You may remember that waaaay back in April, we played the Ghostbusters board game and were somewhat disappointed by it. (Short version: great pieces, dull game, the six year old kept up with us.)
Well, in the comments to that post, Alan Scott told me:
So the game you’re looking for, the one you wish the Ghostbusters game was? It exists. It’s called Ghost Stories and is published in the US by Asmodee.
Well, I looked Ghost Stories up on Amazon and I picked it up. HOLY COW AM I GLAD I DID.
The game is simple. You are a group of four monks that are taking on the Big Bad Ghost. As ghost busting monks go, you guys are pretty awesome. Each monk has not only a different color but a different power from each other monk. The blue monk, for example, instead of being limited to one action a turn (such as “visit a merchant” or “attack a ghost”) can do that action twice while the yellow monk gets a free reagent (essentially, a token that represents a successful dice roll of a particular color… so a successful blue roll, a successful green roll… but if you needed a successful red roll, you’re out of luck) and the green monk gets to roll 4 die rather than the 3 die that the other monks have to roll. That sort of thing.
It’s good that you guys are such awesome ghost busters because you run around taking out the various shock troops of lesser ghosts as they prepare the way for the big bad and there ain’t no messing around. The ghosts just keep coming, they don’t slow down, and you, as monks, don’t get any better. There’s no levelling up. Co-player looked at us and said “I don’t know how we’re going to turn the corner here” and he was right. There are no corners to turn. You start out awesome and you find out exactly how little that’s going to get you when you go up against This Particular Big Bad.
The ghosts come out every turn (and sometimes two a turn) and they all have a value in the upper left corner. The ghosts come in one of five colors: black, blue, green, red, and yellow. They have a value of somewhere between 1 and 4 and, in you fight the ghosts by rolling 3 die (well, as I said, the green monk rolls 4). The die have those five colors on them plus a “white” side (the white side is “wild” and can be used to represent any of the five colors). And you defeat a ghost by rolling a sufficient number of their colors on the die. Sometimes it’s easy to roll two blues. Sometimes it’s difficult. (The upside is that it’s possible to pick up reagents of whichever color you might need and thus make it easier to fight off the 3s and 4s that keep inexorably showing up.)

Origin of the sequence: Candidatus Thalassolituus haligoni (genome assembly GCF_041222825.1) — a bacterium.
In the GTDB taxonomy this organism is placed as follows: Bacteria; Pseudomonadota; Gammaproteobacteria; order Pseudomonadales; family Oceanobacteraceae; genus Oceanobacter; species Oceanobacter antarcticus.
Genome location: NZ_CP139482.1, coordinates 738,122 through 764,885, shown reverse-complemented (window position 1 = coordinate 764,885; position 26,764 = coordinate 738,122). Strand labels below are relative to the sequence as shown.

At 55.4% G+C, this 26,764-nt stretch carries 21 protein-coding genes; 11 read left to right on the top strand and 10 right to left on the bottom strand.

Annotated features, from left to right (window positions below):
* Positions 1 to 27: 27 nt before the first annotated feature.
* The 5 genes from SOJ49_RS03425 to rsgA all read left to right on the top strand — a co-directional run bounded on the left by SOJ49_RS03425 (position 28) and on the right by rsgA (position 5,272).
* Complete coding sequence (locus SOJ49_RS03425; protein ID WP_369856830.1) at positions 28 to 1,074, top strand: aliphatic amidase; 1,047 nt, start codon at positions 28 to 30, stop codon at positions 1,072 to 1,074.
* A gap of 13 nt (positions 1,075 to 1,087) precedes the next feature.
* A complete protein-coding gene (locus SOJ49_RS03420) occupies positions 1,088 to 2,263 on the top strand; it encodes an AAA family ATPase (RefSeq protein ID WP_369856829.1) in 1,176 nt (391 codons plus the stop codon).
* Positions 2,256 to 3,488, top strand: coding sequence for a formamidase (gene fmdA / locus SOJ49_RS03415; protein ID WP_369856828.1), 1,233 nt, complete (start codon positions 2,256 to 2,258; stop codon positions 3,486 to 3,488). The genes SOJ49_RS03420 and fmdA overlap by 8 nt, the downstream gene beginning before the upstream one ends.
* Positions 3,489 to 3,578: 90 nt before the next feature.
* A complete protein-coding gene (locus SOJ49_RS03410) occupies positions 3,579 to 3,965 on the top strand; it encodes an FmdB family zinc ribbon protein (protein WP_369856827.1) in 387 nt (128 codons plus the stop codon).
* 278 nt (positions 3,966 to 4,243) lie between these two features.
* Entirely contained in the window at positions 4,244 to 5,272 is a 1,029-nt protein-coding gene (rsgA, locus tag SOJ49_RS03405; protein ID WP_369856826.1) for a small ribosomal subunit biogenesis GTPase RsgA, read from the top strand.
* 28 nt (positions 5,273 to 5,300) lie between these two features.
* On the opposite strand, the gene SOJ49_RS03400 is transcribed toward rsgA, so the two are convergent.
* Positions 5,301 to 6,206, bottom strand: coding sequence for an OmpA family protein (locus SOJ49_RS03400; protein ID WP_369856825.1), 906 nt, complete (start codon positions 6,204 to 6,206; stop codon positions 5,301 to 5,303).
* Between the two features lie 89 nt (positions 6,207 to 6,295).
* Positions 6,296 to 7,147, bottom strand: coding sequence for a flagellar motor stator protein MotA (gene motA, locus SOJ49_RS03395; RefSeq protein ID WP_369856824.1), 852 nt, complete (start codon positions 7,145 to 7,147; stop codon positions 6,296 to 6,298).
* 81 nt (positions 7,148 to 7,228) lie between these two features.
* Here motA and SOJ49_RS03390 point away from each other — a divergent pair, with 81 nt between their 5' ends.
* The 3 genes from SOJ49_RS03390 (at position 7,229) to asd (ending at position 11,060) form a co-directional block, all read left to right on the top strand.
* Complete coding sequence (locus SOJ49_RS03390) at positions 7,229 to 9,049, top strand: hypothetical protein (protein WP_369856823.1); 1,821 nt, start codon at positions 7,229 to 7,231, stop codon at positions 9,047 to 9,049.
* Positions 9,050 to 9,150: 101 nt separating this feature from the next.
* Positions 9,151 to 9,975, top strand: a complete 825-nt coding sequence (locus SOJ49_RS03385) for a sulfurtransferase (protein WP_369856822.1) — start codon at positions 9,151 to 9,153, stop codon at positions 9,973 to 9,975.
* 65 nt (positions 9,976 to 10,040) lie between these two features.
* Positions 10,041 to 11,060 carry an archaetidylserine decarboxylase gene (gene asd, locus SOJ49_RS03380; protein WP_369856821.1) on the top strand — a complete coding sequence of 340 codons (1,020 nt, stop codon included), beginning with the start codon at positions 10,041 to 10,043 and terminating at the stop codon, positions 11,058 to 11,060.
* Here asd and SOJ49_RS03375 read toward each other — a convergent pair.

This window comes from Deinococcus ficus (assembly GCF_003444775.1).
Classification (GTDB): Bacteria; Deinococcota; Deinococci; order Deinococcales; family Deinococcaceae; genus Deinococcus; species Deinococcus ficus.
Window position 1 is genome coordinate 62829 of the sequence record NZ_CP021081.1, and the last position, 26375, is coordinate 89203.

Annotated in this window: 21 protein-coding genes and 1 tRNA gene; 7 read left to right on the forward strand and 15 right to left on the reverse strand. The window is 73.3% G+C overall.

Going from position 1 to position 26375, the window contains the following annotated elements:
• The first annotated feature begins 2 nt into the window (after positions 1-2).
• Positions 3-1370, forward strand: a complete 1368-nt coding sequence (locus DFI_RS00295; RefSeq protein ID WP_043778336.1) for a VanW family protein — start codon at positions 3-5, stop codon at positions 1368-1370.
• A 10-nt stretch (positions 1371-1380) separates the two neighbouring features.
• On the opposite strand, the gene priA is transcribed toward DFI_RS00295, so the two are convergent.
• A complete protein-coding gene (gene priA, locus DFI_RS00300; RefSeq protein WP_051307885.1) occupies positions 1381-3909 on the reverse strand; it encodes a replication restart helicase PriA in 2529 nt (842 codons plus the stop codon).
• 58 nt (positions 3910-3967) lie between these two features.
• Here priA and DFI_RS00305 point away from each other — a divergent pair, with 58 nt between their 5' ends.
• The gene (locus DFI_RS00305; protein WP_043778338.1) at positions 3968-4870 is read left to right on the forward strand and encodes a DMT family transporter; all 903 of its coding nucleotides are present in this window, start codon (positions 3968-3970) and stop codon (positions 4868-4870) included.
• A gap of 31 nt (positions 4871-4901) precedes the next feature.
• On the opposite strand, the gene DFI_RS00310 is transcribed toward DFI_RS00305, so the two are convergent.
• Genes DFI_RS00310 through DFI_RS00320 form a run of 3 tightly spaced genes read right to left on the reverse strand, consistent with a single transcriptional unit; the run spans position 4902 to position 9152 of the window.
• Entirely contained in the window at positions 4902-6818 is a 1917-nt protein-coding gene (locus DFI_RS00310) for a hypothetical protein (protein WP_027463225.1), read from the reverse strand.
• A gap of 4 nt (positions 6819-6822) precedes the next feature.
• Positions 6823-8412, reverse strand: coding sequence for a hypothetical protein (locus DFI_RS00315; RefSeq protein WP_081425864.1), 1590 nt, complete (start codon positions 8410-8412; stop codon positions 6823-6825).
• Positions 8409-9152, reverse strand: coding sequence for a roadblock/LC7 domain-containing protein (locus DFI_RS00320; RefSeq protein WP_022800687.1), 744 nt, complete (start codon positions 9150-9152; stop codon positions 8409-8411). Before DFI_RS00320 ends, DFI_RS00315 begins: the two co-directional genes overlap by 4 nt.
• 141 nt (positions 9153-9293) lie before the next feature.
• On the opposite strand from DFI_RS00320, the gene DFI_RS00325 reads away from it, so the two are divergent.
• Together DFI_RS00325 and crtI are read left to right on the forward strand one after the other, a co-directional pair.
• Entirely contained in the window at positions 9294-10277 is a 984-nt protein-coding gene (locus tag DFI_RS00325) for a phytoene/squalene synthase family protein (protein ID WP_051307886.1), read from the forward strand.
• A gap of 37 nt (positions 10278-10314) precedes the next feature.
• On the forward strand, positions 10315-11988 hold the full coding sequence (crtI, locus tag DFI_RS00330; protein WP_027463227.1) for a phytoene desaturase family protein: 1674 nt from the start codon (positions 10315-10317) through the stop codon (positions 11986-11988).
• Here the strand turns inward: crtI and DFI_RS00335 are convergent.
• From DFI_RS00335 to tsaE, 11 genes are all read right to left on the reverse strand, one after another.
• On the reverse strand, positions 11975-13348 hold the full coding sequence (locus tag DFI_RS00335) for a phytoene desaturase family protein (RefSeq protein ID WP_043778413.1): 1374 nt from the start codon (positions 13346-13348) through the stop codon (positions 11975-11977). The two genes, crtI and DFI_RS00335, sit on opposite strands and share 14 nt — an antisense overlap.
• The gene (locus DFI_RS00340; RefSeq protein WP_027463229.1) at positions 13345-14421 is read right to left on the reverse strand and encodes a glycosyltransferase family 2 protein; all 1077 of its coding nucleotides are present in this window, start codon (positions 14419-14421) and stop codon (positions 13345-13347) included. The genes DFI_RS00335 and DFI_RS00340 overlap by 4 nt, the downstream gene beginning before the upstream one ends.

We got whupped.
Whupped to the point where I spent the next day or two thinking about what house rules we could possibly come up with that would keep the game fun while tipping it just a hair in our favor because, seriously, we felt like “this is awesome but, man, there’s no way to actually win this.”
My thought is that the various monks would have an automatic success for whichever color they are. So blue monks could defeat a onesy blue automatically, need only one blue success for a twosy blue ghost, so on and so forth. This wouldn’t help you against ghosts that were not your color, of course, but it might give you enough of a leg up to make the game beatable. Or feel beatable, anyway, until the Big Bad shows up.
I am very glad we got this game. It’s a lot of fun, really difficult, and it’s *EXACTLY* the game that I was hoping to play when I was disappointed by Ghostbusters.
Thank you, Alan Scott. You were 100% correct.
So… what are you playing?
(Picture is HG Wells playing a war game from Illustrated London News (25 January 1913[/efn_note]